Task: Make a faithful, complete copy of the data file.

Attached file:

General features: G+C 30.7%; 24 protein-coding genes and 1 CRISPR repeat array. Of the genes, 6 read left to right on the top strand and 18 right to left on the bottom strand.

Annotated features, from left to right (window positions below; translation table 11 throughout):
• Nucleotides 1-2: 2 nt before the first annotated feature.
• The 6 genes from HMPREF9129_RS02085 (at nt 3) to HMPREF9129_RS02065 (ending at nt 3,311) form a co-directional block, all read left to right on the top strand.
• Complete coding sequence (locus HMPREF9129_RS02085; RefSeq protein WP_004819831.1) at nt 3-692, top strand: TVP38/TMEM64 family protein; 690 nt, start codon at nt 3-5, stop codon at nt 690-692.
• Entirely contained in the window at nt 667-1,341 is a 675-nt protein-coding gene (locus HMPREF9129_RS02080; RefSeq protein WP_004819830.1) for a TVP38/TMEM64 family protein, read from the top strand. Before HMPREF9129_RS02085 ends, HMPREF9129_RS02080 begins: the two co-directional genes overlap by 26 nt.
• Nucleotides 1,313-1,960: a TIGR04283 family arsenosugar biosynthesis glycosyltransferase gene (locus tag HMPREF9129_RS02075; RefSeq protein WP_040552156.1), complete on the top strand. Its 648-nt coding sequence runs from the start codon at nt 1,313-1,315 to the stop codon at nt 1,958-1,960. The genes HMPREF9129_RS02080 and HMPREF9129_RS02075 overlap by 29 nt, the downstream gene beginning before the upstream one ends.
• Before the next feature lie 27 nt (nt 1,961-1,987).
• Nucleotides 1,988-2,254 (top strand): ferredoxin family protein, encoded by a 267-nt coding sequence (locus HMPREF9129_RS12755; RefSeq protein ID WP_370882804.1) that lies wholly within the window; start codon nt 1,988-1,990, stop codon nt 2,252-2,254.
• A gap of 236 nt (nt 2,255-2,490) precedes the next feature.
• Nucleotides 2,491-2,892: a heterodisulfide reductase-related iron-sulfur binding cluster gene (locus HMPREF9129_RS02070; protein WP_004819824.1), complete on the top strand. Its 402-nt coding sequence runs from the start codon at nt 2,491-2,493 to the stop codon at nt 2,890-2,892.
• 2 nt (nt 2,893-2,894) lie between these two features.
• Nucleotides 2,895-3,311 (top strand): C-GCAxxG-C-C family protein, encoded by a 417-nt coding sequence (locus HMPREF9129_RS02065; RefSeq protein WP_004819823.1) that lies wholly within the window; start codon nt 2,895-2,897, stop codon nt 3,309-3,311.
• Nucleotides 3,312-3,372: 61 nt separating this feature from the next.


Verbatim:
General features: G+C 30.7%; 24 protein-coding genes and 1 CRISPR repeat array. Of the genes, 6 read left to right on the top strand and 18 right to left on the bottom strand.

Annotated features, from left to right (window positions below; translation table 11 throughout):
• Nucleotides 1-2: 2 nt before the first annotated feature.
• The 6 genes from HMPREF9129_RS02085 (at nt 3) to HMPREF9129_RS02065 (ending at nt 3,311) form a co-directional block, all read left to right on the top strand.
• Complete coding sequence (locus HMPREF9129_RS02085; RefSeq protein WP_004819831.1) at nt 3-692, top strand: TVP38/TMEM64 family protein; 690 nt, start codon at nt 3-5, stop codon at nt 690-692.
• Entirely contained in the window at nt 667-1,341 is a 675-nt protein-coding gene (locus HMPREF9129_RS02080; RefSeq protein WP_004819830.1) for a TVP38/TMEM64 family protein, read from the top strand. Before HMPREF9129_RS02085 ends, HMPREF9129_RS02080 begins: the two co-directional genes overlap by 26 nt.
• Nucleotides 1,313-1,960: a TIGR04283 family arsenosugar biosynthesis glycosyltransferase gene (locus tag HMPREF9129_RS02075; RefSeq protein WP_040552156.1), complete on the top strand. Its 648-nt coding sequence runs from the start codon at nt 1,313-1,315 to the stop codon at nt 1,958-1,960. The genes HMPREF9129_RS02080 and HMPREF9129_RS02075 overlap by 29 nt, the downstream gene beginning before the upstream one ends.
• Before the next feature lie 27 nt (nt 1,961-1,987).
• Nucleotides 1,988-2,254 (top strand): ferredoxin family protein, encoded by a 267-nt coding sequence (locus HMPREF9129_RS12755; RefSeq protein ID WP_370882804.1) that lies wholly within the window; start codon nt 1,988-1,990, stop codon nt 2,252-2,254.
• A gap of 236 nt (nt 2,255-2,490) precedes the next feature.
• Nucleotides 2,491-2,892: a heterodisulfide reductase-related iron-sulfur binding cluster gene (locus HMPREF9129_RS02070; protein WP_004819824.1), complete on the top strand. Its 402-nt coding sequence runs from the start codon at nt 2,491-2,493 to the stop codon at nt 2,890-2,892.
• 2 nt (nt 2,893-2,894) lie between these two features.
• Nucleotides 2,895-3,311 (top strand): C-GCAxxG-C-C family protein, encoded by a 417-nt coding sequence (locus HMPREF9129_RS02065; RefSeq protein WP_004819823.1) that lies wholly within the window; start codon nt 2,895-2,897, stop codon nt 3,309-3,311.
• Nucleotides 3,312-3,372: 61 nt separating this feature from the next.